After reporting this morning that Trump might have used a “burner phone” during the January 6 Capitol riots, Trump issued a statement denying knowing the term.
David Frum: “Trump encouraged the violence and welcomed it in real time. The whole world saw that. But the world does not know everything about January 6—not yet, anyway—and Trump’s phone behavior may suggest the answer to the most important remaining questions:
- Did Trump in any way authorize the attack in advance?
- Did Trump in any way communicate or coordinate with the attackers as the attack unfolded?
“Trump’s phone choices sought to conceal the answers to those questions. Why? One of the pivotal moments during the Watergate scandal of 1972 was the revelation that President Richard Nixon’s secretary had erased 18 and a half crucial minutes of a tape recorded three days after the break-in. The erasure suggested consciousness of guilt by the president, and helped end his presidency.”
“Trump’s 7.5-hour gap likewise suggests consciousness of something. And it sure smells like guilt.”
“House Minority Leader Kevin McCarthy (R-CA) is threatening telecommunications and social media companies that comply with a request by the committee investigating the Jan. 6 attack on the Capitol by a pro-Trump mob, declaring that Republicans ‘will not forget’ their actions,” the Washington Post reports.
“McCarthy spoke with then-President Donald Trump on the day of the attack and is a potential witness in the select committee’s probe.”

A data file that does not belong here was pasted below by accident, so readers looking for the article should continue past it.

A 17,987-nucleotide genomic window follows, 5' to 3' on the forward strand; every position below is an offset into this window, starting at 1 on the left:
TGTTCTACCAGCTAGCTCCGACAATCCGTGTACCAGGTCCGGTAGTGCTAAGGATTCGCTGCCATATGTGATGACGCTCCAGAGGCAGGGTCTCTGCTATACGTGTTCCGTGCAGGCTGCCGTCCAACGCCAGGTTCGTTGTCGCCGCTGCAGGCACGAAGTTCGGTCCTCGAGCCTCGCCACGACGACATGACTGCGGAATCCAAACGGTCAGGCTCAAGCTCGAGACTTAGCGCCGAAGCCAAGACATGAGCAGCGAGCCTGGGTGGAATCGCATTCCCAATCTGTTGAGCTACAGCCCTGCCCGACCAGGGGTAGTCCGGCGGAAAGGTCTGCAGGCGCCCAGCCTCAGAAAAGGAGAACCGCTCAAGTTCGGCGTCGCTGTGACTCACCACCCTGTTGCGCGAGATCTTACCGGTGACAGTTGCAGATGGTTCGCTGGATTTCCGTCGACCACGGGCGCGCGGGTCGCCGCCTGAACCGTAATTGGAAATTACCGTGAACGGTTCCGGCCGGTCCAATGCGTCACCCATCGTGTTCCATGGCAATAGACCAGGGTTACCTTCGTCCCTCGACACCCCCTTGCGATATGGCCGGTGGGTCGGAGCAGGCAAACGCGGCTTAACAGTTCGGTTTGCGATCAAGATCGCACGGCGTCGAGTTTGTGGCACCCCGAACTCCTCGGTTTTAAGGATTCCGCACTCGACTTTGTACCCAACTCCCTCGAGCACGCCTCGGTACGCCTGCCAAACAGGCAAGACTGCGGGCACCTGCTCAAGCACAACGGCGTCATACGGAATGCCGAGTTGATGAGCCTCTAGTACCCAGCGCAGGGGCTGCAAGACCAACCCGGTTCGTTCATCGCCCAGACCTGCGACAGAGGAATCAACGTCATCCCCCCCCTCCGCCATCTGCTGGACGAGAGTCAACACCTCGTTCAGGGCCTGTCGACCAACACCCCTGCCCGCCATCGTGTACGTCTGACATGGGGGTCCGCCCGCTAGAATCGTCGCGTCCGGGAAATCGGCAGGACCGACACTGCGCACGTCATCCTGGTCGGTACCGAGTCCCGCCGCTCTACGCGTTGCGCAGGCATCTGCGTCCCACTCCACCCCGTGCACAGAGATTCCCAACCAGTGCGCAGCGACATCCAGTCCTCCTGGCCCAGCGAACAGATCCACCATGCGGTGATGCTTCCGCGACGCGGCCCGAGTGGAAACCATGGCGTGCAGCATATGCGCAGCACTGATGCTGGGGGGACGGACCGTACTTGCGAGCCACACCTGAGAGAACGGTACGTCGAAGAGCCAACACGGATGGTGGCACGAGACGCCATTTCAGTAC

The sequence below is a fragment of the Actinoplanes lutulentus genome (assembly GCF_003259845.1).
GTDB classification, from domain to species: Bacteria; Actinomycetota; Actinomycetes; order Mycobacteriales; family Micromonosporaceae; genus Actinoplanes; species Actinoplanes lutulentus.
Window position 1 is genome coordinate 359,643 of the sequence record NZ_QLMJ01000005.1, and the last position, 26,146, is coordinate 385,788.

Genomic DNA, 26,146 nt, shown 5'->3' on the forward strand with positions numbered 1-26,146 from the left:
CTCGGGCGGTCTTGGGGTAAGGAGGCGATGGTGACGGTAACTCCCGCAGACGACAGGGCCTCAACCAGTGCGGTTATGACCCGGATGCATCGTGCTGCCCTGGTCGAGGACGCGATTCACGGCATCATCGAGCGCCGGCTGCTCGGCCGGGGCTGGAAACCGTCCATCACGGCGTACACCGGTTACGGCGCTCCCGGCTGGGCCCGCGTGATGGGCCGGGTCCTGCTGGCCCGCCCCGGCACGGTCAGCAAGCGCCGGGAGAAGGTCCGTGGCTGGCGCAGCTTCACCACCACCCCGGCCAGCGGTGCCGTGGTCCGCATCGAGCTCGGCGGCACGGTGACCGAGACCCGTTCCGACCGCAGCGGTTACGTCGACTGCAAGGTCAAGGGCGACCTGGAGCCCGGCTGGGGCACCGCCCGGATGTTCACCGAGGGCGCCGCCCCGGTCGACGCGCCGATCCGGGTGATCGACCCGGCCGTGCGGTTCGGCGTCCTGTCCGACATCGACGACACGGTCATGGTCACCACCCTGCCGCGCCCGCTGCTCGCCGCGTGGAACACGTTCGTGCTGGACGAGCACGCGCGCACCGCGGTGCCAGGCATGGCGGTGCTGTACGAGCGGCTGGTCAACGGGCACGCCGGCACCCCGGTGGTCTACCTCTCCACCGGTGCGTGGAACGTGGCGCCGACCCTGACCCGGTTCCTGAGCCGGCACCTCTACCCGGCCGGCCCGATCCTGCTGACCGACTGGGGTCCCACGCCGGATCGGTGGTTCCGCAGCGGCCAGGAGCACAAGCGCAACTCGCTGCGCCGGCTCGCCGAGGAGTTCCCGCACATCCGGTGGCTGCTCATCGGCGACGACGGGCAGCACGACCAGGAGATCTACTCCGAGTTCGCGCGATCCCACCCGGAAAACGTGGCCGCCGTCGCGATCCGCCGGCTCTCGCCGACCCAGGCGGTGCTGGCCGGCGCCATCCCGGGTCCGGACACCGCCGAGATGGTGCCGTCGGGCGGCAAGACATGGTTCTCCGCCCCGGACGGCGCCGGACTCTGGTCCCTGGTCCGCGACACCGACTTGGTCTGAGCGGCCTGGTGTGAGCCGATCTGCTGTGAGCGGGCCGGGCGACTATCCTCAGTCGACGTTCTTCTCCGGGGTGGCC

Sen. Susan Collins (R-ME) “plans to vote to confirm Judge Ketanji Brown Jackson to the Supreme Court, ensuring that President Biden’s nominee and the first Black woman to be put forward for the post will receive at least one Republican backer,” the New York Times reports.
“Her decision will allow Mr. Biden and Senate Democrats to claim some degree of bipartisanship around the historic nomination, though whether other Republicans will join Ms. Collins remains unclear.”
It will be interesting to see if she can bring along other Republicans with her.
President Biden is weighing another $500 million in aid to Ukraine, and has asked allies to pony up the same, Bloomberg reports.
“Biden is poised to invoke as soon as this week Cold War powers to encourage domestic production of critical minerals for electric-vehicle and other types of batteries,” Bloomberg reports.
“President Vladimir Putin of Russia has been misinformed by his advisers about the Russian military’s struggles in Ukraine, according to declassified U.S. intelligence,” the New York Times reports.
“The intelligence shows what appears to be growing tension between Mr. Putin and the Ministry of Defense, including with the Russian defense minister, Sergei Shoigu, who was once among the most trusted members of the Kremlin’s inner circle.”
Bret Stephens: “Suppose for a moment that Putin never intended to conquer all of Ukraine: that, from the beginning, his real targets were the energy riches of Ukraine’s east, which contain Europe’s second-largest known reserves of natural gas (after Norway’s).”
“Combine that with Russia’s previous territorial seizures in Crimea (which has huge offshore energy fields) and the eastern provinces of Luhansk and Donetsk (which contain part of an enormous shale-gas field), as well as Putin’s bid to control most or all of Ukraine’s coastline, and the shape of Putin’s ambitions become clear. He’s less interested in reuniting the Russian-speaking world than he is in securing Russia’s energy dominance.”
Said Canadian energy expert David Knight Legg: “Under the guise of an invasion, Putin is executing an enormous heist.”